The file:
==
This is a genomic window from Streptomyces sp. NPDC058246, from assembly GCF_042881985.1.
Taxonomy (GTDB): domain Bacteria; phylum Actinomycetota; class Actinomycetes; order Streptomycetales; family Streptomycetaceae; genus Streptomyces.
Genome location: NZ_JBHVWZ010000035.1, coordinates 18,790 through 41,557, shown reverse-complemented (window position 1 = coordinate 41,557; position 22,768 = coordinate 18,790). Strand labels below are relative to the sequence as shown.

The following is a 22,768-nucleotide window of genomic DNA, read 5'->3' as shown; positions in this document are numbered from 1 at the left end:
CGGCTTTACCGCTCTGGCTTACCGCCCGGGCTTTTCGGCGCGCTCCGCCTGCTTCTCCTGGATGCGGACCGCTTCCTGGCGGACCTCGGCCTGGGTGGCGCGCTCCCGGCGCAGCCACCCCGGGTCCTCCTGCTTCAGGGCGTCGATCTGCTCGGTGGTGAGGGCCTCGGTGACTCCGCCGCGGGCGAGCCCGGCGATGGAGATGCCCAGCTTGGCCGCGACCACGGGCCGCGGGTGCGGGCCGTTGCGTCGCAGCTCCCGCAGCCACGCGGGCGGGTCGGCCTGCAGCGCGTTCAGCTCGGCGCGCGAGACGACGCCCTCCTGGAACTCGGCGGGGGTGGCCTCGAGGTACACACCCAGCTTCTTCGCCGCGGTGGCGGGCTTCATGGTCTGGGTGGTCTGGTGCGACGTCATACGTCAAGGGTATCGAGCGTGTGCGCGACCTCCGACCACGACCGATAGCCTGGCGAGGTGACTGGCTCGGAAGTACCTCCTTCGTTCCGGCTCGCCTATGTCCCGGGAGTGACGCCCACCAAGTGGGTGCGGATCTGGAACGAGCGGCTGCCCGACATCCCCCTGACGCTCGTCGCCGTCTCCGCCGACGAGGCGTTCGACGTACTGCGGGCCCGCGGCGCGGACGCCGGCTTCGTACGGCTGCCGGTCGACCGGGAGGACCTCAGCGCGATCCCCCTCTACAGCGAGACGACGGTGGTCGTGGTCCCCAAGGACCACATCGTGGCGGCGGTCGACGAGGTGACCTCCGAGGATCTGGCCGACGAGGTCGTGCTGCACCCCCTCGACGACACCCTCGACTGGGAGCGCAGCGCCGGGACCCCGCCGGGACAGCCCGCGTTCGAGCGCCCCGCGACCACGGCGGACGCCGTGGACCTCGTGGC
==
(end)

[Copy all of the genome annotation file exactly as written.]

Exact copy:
This is a genomic window from Streptomyces sp. NPDC058246, from assembly GCF_042881985.1.
Taxonomy (GTDB): domain Bacteria; phylum Actinomycetota; class Actinomycetes; order Streptomycetales; family Streptomycetaceae; genus Streptomyces.
Genome location: NZ_JBHVWZ010000035.1, coordinates 18,790 through 41,557, shown reverse-complemented (window position 1 = coordinate 41,557; position 22,768 = coordinate 18,790). Strand labels below are relative to the sequence as shown.

The following is a 22,768-nucleotide window of genomic DNA, read 5'->3' as shown; positions in this document are numbered from 1 at the left end:
CGGCTTTACCGCTCTGGCTTACCGCCCGGGCTTTTCGGCGCGCTCCGCCTGCTTCTCCTGGATGCGGACCGCTTCCTGGCGGACCTCGGCCTGGGTGGCGCGCTCCCGGCGCAGCCACCCCGGGTCCTCCTGCTTCAGGGCGTCGATCTGCTCGGTGGTGAGGGCCTCGGTGACTCCGCCGCGGGCGAGCCCGGCGATGGAGATGCCCAGCTTGGCCGCGACCACGGGCCGCGGGTGCGGGCCGTTGCGTCGCAGCTCCCGCAGCCACGCGGGCGGGTCGGCCTGCAGCGCGTTCAGCTCGGCGCGCGAGACGACGCCCTCCTGGAACTCGGCGGGGGTGGCCTCGAGGTACACACCCAGCTTCTTCGCCGCGGTGGCGGGCTTCATGGTCTGGGTGGTCTGGTGCGACGTCATACGTCAAGGGTATCGAGCGTGTGCGCGACCTCCGACCACGACCGATAGCCTGGCGAGGTGACTGGCTCGGAAGTACCTCCTTCGTTCCGGCTCGCCTATGTCCCGGGAGTGACGCCCACCAAGTGGGTGCGGATCTGGAACGAGCGGCTGCCCGACATCCCCCTGACGCTCGTCGCCGTCTCCGCCGACGAGGCGTTCGACGTACTGCGGGCCCGCGGCGCGGACGCCGGCTTCGTACGGCTGCCGGTCGACCGGGAGGACCTCAGCGCGATCCCCCTCTACAGCGAGACGACGGTGGTCGTGGTCCCCAAGGACCACATCGTGGCGGCGGTCGACGAGGTGACCTCCGAGGATCTGGCCGACGAGGTCGTGCTGCACCCCCTCGACGACACCCTCGACTGGGAGCGCAGCGCCGGGACCCCGCCGGGACAGCCCGCGTTCGAGCGCCCCGCGACCACGGCGGACGCCGTGGACCTCGTGGC